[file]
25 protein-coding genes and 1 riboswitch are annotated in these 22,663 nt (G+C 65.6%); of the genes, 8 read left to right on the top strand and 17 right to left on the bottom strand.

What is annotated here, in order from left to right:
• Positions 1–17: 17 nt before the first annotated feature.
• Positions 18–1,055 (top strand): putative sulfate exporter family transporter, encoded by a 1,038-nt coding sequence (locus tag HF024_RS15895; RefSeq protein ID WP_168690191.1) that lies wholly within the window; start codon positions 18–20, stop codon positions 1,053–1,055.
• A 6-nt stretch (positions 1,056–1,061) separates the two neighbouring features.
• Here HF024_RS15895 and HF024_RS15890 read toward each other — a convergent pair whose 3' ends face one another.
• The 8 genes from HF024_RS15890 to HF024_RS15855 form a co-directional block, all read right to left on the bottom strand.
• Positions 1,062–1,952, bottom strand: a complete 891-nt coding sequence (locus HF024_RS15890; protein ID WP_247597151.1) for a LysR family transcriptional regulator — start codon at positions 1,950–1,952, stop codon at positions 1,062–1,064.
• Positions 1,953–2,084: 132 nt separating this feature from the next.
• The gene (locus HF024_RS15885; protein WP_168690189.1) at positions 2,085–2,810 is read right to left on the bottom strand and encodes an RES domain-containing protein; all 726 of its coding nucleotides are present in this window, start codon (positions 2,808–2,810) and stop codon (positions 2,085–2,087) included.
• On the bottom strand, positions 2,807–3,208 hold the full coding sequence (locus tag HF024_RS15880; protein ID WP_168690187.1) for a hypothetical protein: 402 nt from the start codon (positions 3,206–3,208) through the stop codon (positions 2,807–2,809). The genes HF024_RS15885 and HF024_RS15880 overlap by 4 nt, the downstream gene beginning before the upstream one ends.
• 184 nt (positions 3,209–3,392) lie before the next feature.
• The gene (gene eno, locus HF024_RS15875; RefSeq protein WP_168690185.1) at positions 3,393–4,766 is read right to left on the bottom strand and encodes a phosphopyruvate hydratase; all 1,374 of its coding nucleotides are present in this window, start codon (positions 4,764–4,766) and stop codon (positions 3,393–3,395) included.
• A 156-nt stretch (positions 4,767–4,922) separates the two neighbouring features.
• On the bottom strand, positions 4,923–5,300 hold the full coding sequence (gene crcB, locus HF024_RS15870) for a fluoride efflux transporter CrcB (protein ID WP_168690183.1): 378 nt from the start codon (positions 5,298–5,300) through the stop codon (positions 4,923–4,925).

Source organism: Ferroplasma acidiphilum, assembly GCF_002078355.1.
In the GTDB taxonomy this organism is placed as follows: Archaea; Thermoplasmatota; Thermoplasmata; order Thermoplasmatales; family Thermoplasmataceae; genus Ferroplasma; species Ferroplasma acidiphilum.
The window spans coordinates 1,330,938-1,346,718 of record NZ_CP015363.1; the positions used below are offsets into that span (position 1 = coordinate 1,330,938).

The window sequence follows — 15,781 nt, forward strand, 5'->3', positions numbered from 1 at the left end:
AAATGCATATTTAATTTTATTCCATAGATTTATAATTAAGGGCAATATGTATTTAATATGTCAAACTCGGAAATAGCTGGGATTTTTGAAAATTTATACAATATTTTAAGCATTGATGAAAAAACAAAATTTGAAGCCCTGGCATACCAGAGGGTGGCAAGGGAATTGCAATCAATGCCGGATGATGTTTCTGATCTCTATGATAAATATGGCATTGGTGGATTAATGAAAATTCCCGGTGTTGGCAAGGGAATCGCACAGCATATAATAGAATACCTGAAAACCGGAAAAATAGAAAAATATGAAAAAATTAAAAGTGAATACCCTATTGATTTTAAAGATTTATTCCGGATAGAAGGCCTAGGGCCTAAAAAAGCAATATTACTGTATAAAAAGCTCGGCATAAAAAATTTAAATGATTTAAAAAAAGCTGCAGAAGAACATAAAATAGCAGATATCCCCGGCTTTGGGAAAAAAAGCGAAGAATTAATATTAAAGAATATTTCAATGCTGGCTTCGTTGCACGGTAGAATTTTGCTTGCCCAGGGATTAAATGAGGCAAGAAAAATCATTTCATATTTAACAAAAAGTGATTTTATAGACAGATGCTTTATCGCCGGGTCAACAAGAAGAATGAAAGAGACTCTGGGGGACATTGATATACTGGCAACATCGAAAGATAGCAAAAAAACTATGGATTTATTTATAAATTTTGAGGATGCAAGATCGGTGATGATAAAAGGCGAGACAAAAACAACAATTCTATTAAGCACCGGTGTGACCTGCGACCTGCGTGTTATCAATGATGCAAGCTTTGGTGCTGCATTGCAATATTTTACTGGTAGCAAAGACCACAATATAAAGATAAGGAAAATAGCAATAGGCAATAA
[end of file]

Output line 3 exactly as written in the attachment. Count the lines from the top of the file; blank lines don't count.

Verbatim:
• Positions 1–17: 17 nt before the first annotated feature.